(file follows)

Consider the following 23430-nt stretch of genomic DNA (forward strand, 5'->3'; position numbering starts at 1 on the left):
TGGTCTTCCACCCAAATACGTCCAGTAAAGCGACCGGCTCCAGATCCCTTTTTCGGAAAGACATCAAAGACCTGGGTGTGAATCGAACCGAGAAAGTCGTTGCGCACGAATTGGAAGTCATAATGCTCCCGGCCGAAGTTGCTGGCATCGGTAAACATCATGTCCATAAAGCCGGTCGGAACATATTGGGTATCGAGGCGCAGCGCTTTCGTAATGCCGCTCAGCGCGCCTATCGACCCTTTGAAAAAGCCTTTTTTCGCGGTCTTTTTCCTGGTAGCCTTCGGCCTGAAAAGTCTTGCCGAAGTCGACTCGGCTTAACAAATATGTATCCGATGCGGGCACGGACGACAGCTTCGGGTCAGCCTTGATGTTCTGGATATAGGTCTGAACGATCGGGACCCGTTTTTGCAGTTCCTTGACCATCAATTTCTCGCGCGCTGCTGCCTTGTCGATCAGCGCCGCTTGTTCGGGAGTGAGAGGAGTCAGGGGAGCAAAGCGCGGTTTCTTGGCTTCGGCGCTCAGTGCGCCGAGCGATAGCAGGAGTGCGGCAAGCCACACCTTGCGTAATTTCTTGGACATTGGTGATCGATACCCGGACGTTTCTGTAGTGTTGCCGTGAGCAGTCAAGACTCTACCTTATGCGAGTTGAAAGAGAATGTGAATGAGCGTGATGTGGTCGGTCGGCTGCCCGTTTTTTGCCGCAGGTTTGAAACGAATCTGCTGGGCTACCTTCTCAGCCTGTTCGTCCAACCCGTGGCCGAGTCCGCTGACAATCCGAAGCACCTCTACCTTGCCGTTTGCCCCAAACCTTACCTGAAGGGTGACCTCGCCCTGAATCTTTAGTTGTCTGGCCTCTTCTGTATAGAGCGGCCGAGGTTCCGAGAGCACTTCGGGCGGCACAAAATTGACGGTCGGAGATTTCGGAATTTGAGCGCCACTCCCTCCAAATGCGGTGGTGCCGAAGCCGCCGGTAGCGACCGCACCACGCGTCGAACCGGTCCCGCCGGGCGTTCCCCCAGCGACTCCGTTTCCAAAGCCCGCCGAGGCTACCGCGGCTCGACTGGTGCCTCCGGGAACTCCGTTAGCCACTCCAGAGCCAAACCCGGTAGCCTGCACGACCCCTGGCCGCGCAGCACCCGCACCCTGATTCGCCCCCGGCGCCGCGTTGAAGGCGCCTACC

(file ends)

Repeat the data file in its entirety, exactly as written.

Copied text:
Consider the following 23430-nt stretch of genomic DNA (forward strand, 5'->3'; position numbering starts at 1 on the left):
TGGTCTTCCACCCAAATACGTCCAGTAAAGCGACCGGCTCCAGATCCCTTTTTCGGAAAGACATCAAAGACCTGGGTGTGAATCGAACCGAGAAAGTCGTTGCGCACGAATTGGAAGTCATAATGCTCCCGGCCGAAGTTGCTGGCATCGGTAAACATCATGTCCATAAAGCCGGTCGGAACATATTGGGTATCGAGGCGCAGCGCTTTCGTAATGCCGCTCAGCGCGCCTATCGACCCTTTGAAAAAGCCTTTTTTCGCGGTCTTTTTCCTGGTAGCCTTCGGCCTGAAAAGTCTTGCCGAAGTCGACTCGGCTTAACAAATATGTATCCGATGCGGGCACGGACGACAGCTTCGGGTCAGCCTTGATGTTCTGGATATAGGTCTGAACGATCGGGACCCGTTTTTGCAGTTCCTTGACCATCAATTTCTCGCGCGCTGCTGCCTTGTCGATCAGCGCCGCTTGTTCGGGAGTGAGAGGAGTCAGGGGAGCAAAGCGCGGTTTCTTGGCTTCGGCGCTCAGTGCGCCGAGCGATAGCAGGAGTGCGGCAAGCCACACCTTGCGTAATTTCTTGGACATTGGTGATCGATACCCGGACGTTTCTGTAGTGTTGCCGTGAGCAGTCAAGACTCTACCTTATGCGAGTTGAAAGAGAATGTGAATGAGCGTGATGTGGTCGGTCGGCTGCCCGTTTTTTGCCGCAGGTTTGAAACGAATCTGCTGGGCTACCTTCTCAGCCTGTTCGTCCAACCCGTGGCCGAGTCCGCTGACAATCCGAAGCACCTCTACCTTGCCGTTTGCCCCAAACCTTACCTGAAGGGTGACCTCGCCCTGAATCTTTAGTTGTCTGGCCTCTTCTGTATAGAGCGGCCGAGGTTCCGAGAGCACTTCGGGCGGCACAAAATTGACGGTCGGAGATTTCGGAATTTGAGCGCCACTCCCTCCAAATGCGGTGGTGCCGAAGCCGCCGGTAGCGACCGCACCACGCGTCGAACCGGTCCCGCCGGGCGTTCCCCCAGCGACTCCGTTTCCAAAGCCCGCCGAGGCTACCGCGGCTCGACTGGTGCCTCCGGGAACTCCGTTAGCCACTCCAGAGCCAAACCCGGTAGCCTGCACGACCCCTGGCCGCGCAGCACCCGCACCCTGATTCGCCCCCGGCGCCGCGTTGAAGGCGCCTACC